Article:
Weight Loss Wednesday: Always Stop and Smell The Radishes... er, Roses
This week we are taking another look at mindful eating- the concept of eating with intention and focus. Several studies published by top institutions, such as Harvard Medical School, have shown that mindful eating can help with weight loss and may lead to healthier food choices overall. In today’s fast paced society, we are subjected to high levels of stress and increased pressure to perform our jobs (and indeed live our lives) at light speed. As such, we have become somewhat alienated from our food, often times treating it more as a convenience fuel or a coping mechanism than anything else. Herein lies the problem.
If food was just fuel and humans were just internal combustion engines, I doubt anyone would overeat. But its just not that simple. We are more than mouths and our relationship with our food goes way beyond fuel for our daily activities. Food is the original drug of choice, and has many additional functions above and beyond its capacity to nourish us bodily, at times acting as a comfort, an anti-depressant, a stress-relief remedy or a celebratory party drug. Simply put, food gives us pleasure. In fact, recent studies suggest that certain chemical within some foods may act on the same receptors in our body as drugs such as heroin and opium, giving an all new meaning to phrases like “sugar addict”.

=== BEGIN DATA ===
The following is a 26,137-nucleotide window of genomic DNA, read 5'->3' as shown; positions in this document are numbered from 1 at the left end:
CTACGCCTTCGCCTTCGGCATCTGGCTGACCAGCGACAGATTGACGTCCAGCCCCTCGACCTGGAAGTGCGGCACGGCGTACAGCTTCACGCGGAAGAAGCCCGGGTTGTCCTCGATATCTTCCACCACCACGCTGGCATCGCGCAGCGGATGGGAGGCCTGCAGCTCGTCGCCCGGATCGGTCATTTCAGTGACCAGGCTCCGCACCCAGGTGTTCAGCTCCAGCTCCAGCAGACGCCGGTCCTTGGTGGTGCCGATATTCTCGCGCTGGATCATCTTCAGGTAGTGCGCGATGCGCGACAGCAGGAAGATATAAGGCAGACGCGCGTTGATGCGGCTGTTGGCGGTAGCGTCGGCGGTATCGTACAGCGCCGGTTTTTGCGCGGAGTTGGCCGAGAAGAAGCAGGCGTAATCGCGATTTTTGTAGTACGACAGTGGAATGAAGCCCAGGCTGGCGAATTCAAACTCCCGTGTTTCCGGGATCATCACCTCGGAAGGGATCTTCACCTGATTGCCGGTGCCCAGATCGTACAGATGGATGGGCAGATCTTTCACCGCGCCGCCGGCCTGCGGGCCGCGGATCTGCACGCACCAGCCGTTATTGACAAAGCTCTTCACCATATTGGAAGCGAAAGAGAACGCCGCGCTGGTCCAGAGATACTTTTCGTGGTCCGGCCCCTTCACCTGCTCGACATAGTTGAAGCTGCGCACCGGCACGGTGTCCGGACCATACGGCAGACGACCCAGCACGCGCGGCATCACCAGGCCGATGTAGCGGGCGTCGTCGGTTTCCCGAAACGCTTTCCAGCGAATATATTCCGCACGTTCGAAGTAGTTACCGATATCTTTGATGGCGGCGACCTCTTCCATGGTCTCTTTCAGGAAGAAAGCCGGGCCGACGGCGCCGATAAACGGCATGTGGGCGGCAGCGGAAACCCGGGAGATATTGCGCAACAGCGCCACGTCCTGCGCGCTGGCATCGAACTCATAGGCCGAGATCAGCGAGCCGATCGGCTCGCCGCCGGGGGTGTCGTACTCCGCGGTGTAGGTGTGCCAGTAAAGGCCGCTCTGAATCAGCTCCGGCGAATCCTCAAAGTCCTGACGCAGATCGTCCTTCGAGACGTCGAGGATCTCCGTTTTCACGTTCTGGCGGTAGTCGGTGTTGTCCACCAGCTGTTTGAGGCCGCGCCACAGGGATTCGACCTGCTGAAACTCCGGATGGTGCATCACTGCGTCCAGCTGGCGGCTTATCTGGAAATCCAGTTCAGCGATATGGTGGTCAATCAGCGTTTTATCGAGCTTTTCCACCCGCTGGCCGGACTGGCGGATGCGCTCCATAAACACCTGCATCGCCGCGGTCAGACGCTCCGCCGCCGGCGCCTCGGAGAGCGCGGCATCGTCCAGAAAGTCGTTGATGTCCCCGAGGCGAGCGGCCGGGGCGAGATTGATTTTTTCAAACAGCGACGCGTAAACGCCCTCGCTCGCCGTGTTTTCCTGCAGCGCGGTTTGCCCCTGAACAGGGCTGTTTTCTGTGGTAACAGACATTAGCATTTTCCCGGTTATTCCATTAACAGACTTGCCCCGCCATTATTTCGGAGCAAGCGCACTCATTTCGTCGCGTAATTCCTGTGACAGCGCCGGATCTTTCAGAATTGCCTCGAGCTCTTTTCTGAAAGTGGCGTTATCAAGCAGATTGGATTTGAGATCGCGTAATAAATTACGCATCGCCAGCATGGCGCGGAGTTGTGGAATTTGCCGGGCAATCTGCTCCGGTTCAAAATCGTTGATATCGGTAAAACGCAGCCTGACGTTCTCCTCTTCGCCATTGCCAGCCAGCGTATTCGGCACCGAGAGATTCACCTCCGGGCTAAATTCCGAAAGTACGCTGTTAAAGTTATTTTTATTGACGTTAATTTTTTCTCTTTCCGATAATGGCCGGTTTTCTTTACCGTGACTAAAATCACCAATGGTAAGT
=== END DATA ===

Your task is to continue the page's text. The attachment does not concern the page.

Now, what does this all mean in terms of mindful eating? Simple, it means that in some degree, we are always chasing our next food high. By slowing down, using your senses to their fullest (touch, taste, smell, sight), you are giving yourself a chance to recognize and appreciate the pleasure in your meals, which has been shown to reduce over consumption and therefore may lead to better weight maintenance or even weight loss. So this week, make an effort to slow down, notice your food and take time to smell the roses…er, radishes? Rutabagas? Rye bread? Ok. You get the idea. See our tips below for ideas on how to slow down and appreciate your foods.
1) Eat your meals away from distractions such as books, computers or mobile devices, the television.
2) Use all of your senses and think about your experience. What does your food look/ taste/ smell/ feel like? How does this change as you chew it?
3) Put your utensil down between bites and take a moment to appreciate the food you’reeating and how it got to be on your plate.